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ABSTRACT: Stress of endoplasmic reticulum (ERS) is one of the molecular triggers of adipocyte dysfunction and chronic low inflammation accompanying obesity. ERS can be alleviated by chemical chaperones from the family of bile acids (BAs). Thus, two BAs currently used to treat cholestasis, ursodeoxycholic and tauroursodeoxycholic acid (UDCA and TUDCA), could potentially lessen adverse metabolic effects of obesity. Nevertheless, BAs effects on human adipose cells are mostly unknown. They could regulate gene expression through pathways different from their chaperone function, namely through activation of farnesoid X receptor (FXR) and TGR5, G-coupled receptor. Therefore, this study aimed to analyze effects of UDCA and TUDCA on human preadipocytes and differentiated adipocytes derived from paired samples of two distinct subcutaneous adipose tissue depots, abdominal and gluteal. While TUDCA did not alter proliferation of cells from either depot, UDCA exerted strong anti-proliferative effect. In differentiated adipocytes, acute exposition to neither TUDCA nor UDCA was able to reduce effect of ERS stressor tunicamycin. However, exposure of cells to UDCA during whole differentiation process decreased expression of ERS markers. At the same time however, UDCA profoundly inhibited adipogenic conversion of cells. UDCA abolished expression of PPARγ and lipogenic enzymes already in the early phases of adipogenesis. This anti-adipogenic effect of UDCA was not dependent on FXR or TGR5 activation, but could be related to ability of UDCA to sustain the activation of ERK1/2 previously linked with PPARγ inactivation. Finally, neither BAs did lower expression of chemokines inducible by TLR4 pathway, when UDCA enhanced their expression in gluteal adipocytes. Therefore while TUDCA has neutral effect on human preadipocytes and adipocytes, the therapeutic use of UDCA different from treating cholestatic diseases should be considered with caution because UDCA alters functions of human adipose cells.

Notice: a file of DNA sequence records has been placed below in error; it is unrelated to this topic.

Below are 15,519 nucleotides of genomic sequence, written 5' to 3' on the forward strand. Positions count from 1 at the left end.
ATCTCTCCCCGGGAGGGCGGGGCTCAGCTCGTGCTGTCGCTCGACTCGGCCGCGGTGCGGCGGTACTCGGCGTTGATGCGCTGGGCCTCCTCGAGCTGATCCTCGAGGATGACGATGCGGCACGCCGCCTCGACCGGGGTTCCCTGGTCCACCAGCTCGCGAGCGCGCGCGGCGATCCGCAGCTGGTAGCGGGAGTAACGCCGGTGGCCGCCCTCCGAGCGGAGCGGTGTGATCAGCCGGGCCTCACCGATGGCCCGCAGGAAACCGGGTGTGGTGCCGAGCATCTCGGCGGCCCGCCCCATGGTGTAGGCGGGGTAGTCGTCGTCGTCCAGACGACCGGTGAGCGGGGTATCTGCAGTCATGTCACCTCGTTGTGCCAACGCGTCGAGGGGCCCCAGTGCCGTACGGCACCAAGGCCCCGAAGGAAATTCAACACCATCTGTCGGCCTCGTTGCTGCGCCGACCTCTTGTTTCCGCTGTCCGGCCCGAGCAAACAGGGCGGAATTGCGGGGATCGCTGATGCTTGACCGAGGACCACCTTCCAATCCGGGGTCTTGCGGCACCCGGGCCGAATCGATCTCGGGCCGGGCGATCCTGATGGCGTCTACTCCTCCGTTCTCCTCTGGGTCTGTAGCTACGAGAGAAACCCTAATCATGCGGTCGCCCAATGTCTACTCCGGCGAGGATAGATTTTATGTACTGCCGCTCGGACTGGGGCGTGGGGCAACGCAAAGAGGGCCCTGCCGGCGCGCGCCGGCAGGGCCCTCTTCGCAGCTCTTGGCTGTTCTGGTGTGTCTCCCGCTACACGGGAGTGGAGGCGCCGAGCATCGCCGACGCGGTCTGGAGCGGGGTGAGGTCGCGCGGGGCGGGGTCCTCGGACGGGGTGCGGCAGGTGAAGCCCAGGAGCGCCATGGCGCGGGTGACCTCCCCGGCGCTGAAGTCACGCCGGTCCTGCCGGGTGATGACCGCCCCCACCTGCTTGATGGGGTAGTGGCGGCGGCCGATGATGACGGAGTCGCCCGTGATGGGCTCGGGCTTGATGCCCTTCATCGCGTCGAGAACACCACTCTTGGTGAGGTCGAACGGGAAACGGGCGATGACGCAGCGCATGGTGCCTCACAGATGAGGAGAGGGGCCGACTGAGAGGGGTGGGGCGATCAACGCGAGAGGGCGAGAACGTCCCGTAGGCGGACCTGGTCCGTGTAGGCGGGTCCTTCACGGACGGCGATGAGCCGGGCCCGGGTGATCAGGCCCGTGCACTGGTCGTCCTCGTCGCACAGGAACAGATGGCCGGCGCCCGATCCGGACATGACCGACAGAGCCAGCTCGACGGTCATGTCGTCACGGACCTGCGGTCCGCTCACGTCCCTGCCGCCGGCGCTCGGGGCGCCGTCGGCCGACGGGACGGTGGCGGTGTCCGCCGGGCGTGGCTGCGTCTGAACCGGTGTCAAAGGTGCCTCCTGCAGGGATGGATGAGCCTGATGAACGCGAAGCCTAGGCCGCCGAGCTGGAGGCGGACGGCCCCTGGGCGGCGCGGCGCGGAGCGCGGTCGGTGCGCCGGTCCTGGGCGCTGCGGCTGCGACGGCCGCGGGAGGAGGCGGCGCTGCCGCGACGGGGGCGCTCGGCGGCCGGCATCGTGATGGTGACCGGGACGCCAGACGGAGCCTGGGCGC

Available from: Luciano Adorini
- "Our results indicate that the beneficial effect of OCA on HFD-induced insulin resistance is mediated by the specific activation of FXR, rather than TGR5, at both VAT and hepatic levels. Indeed, we found that i) the treatment of the HFD rabbits with the selective TGR5 agonist INT-777 does not affect HFD-induced glucose intolerance and increased fasting glycemia; ii) the expression of TGR5 in the liver and VAT is markedly lower compared to FXR; iii) the expression of FXR primary response genes, SHP and CYP7A1, is respectively upregulated and downregulated by OCA treatment, as expected following FXR activation (Rizzo et al. 2006). These data, together with the known 200-fold greater agonistic activity of OCA for FXR when compared with TGR5 (Rizzo et al. 2010), support the view that all the observed OCA effects on HFD-induced MetS are selectively mediated by FXR activation. "
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ABSTRACT: Insulin resistance is the putative key underlying mechanism linking adipose tissue (AT) dysfunction, and liver inflammation and steatosis in metabolic syndrome (MetS). We have recently demonstrated that the selective FXR agonist obeticholic acid (OCA) ameliorates insulin-resistance and the metabolic profile with a marked reduction of visceral AT (VAT) in a high-fat diet (HFD)-induced rabbit model of MetS. These effect were mediated by activation of FXR, since treatment with the selective TGR5 agonist, INT-777, was not able to ameliorate metabolic parameters. We now report the effects of in vivo OCA dosing on liver, VAT, and the adipogenic capacity of isolated VAT preadipocytes (rPADs) from rabbits on HFD compared to control diet. VAT and liver were studied by immunohistochemistry, Western blot, and RT-PCR. rPADs were exposed to a differentiating mixture (DIM) to evaluate adipogenesis. Adipocyte size, hypoxia, expression of perilipin and cytosolic insulin-regulated glucose transporter GLUT4 were significantly increased in HFD VAT and normalized by OCA. In HFD liver, expression of steatosis and inflammation markers was increased in HFD liver and normalized by OCA. HFD rPADs were less sensitive to insulin, as demonstrated by decreased insulin-induced glucose uptake, triglyceride synthesis, and adipogenetic capacity, as well as by impaired fusion of lipid droplets. OCA treatment preserved all the aforementioned functions. In conclusion, OCA dosing in a MetS rabbit model ameliorates liver and VAT functions. This could reflect the ability of OCA to restore insulin sensitivity in AT unable to finalize its storage function, counteracting MetS-induced metabolic alterations and pathological AT deposition.